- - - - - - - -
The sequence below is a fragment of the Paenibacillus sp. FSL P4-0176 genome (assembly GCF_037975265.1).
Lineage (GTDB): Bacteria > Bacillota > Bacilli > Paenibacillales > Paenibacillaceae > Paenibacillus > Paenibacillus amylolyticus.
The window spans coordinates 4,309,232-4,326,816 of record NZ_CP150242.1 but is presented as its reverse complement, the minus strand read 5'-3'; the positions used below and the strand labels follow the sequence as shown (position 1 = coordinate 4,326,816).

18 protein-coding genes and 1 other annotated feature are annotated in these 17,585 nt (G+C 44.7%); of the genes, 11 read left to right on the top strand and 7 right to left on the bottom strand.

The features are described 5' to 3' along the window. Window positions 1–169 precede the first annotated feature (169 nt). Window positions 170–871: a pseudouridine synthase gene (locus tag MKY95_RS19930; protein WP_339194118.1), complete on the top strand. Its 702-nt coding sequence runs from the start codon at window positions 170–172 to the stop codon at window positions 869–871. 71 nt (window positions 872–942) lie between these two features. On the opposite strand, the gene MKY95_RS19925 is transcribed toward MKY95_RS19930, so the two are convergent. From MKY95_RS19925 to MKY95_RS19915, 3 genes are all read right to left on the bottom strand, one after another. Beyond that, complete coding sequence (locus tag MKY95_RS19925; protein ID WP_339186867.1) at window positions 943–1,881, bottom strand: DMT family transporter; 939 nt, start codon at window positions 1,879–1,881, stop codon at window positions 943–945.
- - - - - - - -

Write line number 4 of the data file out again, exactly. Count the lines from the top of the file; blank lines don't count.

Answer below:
18 protein-coding genes and 1 other annotated feature are annotated in these 17,585 nt (G+C 44.7%); of the genes, 11 read left to right on the top strand and 7 right to left on the bottom strand.